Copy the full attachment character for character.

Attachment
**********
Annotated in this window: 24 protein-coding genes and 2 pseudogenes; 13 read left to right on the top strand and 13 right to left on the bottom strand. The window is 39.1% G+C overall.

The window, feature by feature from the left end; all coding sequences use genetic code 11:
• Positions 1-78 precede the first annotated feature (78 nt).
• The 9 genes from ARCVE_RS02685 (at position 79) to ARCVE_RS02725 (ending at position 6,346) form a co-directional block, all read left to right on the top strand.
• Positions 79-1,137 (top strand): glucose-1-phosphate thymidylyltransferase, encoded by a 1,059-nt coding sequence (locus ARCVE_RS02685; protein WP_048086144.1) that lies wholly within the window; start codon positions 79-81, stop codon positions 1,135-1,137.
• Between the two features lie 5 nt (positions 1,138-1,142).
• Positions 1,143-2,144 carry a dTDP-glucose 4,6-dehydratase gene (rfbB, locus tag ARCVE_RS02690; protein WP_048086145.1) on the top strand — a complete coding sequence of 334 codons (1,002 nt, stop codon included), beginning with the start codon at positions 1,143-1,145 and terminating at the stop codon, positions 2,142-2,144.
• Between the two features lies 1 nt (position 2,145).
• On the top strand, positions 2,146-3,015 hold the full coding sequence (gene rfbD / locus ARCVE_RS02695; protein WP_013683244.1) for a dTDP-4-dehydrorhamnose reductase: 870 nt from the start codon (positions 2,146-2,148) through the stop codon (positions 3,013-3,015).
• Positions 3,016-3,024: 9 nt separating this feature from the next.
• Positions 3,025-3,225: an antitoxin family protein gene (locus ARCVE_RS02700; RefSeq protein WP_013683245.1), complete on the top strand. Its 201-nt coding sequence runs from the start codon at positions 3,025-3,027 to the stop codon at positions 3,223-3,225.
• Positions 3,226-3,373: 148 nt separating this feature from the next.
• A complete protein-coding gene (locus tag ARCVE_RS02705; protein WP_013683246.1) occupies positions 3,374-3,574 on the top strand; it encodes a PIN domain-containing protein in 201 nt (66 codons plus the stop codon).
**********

Annotated in this window: 24 protein-coding genes and 2 pseudogenes; 13 read left to right on the top strand and 13 right to left on the bottom strand. The window is 39.1% G+C overall.

The window, feature by feature from the left end; all coding sequences use genetic code 11:
• Positions 1-78 precede the first annotated feature (78 nt).
• The 9 genes from ARCVE_RS02685 (at position 79) to ARCVE_RS02725 (ending at position 6,346) form a co-directional block, all read left to right on the top strand.
• Positions 79-1,137 (top strand): glucose-1-phosphate thymidylyltransferase, encoded by a 1,059-nt coding sequence (locus ARCVE_RS02685; protein WP_048086144.1) that lies wholly within the window; start codon positions 79-81, stop codon positions 1,135-1,137.
• Between the two features lie 5 nt (positions 1,138-1,142).
• Positions 1,143-2,144 carry a dTDP-glucose 4,6-dehydratase gene (rfbB, locus tag ARCVE_RS02690; protein WP_048086145.1) on the top strand — a complete coding sequence of 334 codons (1,002 nt, stop codon included), beginning with the start codon at positions 1,143-1,145 and terminating at the stop codon, positions 2,142-2,144.
• Between the two features lies 1 nt (position 2,145).
• On the top strand, positions 2,146-3,015 hold the full coding sequence (gene rfbD / locus ARCVE_RS02695; protein WP_013683244.1) for a dTDP-4-dehydrorhamnose reductase: 870 nt from the start codon (positions 2,146-2,148) through the stop codon (positions 3,013-3,015).
• Positions 3,016-3,024: 9 nt separating this feature from the next.
• Positions 3,025-3,225: an antitoxin family protein gene (locus ARCVE_RS02700; RefSeq protein WP_013683245.1), complete on the top strand. Its 201-nt coding sequence runs from the start codon at positions 3,025-3,027 to the stop codon at positions 3,223-3,225.
• Positions 3,226-3,373: 148 nt separating this feature from the next.
• A complete protein-coding gene (locus tag ARCVE_RS02705; protein WP_013683246.1) occupies positions 3,374-3,574 on the top strand; it encodes a PIN domain-containing protein in 201 nt (66 codons plus the stop codon).